Carbon Accounting Software

January 24, 2024

What, another software package for my organisation? Why?

If you are looking to manage and report your greenhouse gas emissions it might be a good idea to utilise a carbon accounting software tool. There are literally hundreds of tools on the market - some by big players such as Microsoft or Salesforce others developed by companies that are dedicated to sustainability and carbon accounting such as Greenly. We thought it would be a good idea to list some key considerations to keep in mind when choosing a carbon accounting tool:

Scope and Coverage:

Ensure that the tool covers all your relevant scopes of emissions (Scope 1, 2, and 3) as defined by the Greenhouse Gas Protocol.

Check if it includes all relevant emission sources for your organisation. Of course, most tools will include Scope 1 (direct emissions from owned or controlled sources), Scope 2 (indirect emissions from energy use) but they might have limited capabilities of measuring all your Scope 3s  - other indirect emissions from your value chain - purely because you might have a unique product or service.

Accuracy and Credibility:

Look for tools that have been independently verified or are associated with reputable organisations in the sustainability and carbon accounting space. There are a lot that don’t!

Also consider whether the tool is being used by anyone else in your  industry? Does it have datasets that provide accurate calculations related to the emissions of your industry? For example there are tools that are more suitable for restaurants as they more accurately calculate the carbon footprint from farm to plate. And on the other end of the scale there are tools more suitable for companies operating large / multiple datacenters.

Does your Industry Association recognise any tools? In some industries they might have developed a bespoke tool for their members. For example Julie’s Bicycle, funding by the Arts Council, developed an easy to use simple tool for the Arts & Culture industry.

Ease of Use:

How user friendly is the tool? Does it align with the technical expertise of your team?

Look for tools with intuitive interfaces, clear documentation, and training resources.

Some tools have apps for your phone - how useful is this really for something you might not be focussed on every day? Saying that an app that enables your staff to very easily report their personal carbon footprint that sits in your Scope 3s and educate them on how to reduce this personal footprint could actually be very useful.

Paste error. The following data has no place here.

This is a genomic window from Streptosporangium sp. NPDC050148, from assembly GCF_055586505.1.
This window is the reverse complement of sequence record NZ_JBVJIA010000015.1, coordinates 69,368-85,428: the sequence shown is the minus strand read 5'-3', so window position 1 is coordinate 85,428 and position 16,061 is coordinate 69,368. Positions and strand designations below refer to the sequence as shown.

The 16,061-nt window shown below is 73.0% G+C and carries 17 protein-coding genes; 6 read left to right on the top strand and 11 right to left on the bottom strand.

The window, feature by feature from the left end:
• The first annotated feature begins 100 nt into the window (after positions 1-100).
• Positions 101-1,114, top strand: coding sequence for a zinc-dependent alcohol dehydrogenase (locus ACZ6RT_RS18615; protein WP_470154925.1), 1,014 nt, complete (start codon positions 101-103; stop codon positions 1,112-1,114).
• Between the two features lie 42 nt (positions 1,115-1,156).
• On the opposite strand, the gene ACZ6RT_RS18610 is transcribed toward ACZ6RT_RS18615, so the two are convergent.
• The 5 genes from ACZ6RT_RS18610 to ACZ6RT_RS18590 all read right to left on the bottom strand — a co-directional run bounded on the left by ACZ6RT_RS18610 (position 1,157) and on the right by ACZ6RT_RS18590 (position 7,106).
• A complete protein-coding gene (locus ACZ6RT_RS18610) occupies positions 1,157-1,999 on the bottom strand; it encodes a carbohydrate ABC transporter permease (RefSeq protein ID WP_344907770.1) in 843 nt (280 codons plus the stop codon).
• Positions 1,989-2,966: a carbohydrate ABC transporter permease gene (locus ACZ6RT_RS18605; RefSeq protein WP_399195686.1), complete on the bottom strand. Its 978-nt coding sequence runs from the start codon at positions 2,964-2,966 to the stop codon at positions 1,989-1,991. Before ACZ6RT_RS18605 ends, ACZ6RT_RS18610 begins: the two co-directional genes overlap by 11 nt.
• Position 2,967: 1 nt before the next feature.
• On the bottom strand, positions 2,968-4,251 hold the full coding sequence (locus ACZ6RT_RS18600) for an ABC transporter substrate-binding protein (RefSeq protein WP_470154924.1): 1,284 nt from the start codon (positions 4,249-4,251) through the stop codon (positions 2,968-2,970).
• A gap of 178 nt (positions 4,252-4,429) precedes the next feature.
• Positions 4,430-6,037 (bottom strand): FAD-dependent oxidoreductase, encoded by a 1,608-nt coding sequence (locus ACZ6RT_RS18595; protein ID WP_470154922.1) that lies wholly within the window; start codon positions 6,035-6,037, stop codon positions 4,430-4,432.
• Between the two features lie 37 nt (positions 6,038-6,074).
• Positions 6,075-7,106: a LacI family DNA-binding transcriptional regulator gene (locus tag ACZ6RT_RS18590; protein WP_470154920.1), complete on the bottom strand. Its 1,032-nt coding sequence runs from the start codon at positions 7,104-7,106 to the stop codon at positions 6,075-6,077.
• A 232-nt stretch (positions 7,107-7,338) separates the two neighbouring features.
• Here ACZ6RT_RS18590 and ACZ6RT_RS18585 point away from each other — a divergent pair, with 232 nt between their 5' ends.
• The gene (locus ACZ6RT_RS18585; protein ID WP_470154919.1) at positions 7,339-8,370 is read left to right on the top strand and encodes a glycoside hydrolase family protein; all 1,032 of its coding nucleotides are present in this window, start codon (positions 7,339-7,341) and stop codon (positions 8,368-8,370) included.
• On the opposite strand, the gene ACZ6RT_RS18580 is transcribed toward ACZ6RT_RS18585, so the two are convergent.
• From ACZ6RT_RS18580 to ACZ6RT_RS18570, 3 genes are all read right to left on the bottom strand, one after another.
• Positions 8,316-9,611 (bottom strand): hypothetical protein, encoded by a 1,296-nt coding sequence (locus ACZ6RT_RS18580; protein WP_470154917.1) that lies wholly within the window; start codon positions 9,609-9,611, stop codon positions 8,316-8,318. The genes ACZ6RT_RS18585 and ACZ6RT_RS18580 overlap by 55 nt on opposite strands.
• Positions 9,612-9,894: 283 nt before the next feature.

Data Collection and Integration:

How does the tool collect and manage data? Does it allow for easy data entry and integration with existing systems, such as your financial accounting software or your ERP?

Check if the tool supports automation and data import/export functionalities. This could save a lot of time - albeit with one caveat - the data has to be coded correctly on the financial system to provide accurate data out on the carbon account platform. Data out is only ever as good as data in.

Reporting and Visualisation:

Assess the reporting capabilities of the tool. Look for features that allow you to generate customisable and comprehensive reports for internal and external stakeholders.

Consider visualisation options, as clear and informative charts and graphs can enhance communication of your carbon footprint.

Regulatory Compliance:

Ensure that the tool helps you comply with relevant emissions reporting regulations and standards in your industry and region. For example some within the broadcast industry are fixing in on the CDP as a standard reporting and disclosure method - there are software tools that will take your data and format it automatically for the reporting body - such as the CDP. Beware though, you might also find that regulatory compliance shifts - so it’s good to pick a software that covers a number of standards to give you the flexibility later.


Consider the scalability of the tool to accommodate potential changes in the size and complexity of your organisation. Cinema chains who are continuously expanding or contracting their sites need to have a way of being able to manage this flex and benchmark year on year. Check if the tool can handle a growing volume of data and if it aligns with your organisation's long-term sustainability goals. Also is it customisable?

Cost and ROI:

Evaluate the cost of the tool, including any subscription fees, implementation costs, and ongoing maintenance expenses.

Consider the return on investment (ROI) in terms of time and resource savings, as well as the value of improved sustainability reporting. In some cases we find that if our customer is small (1-20 staff), minimum reporting and a simple disclosure is all that is required and a spreadsheet will suffice. Whereas a larger customer that is exporting and coding large amounts of data an API between a Carbon Accounting tool their ERP to extract automatically the required data can save a huge amount of time. 

Support and Training:

Like with any new software package assess the level of customer support and training provided by the tool's vendor. Good support and resources can be essential for successful implementation and ongoing use.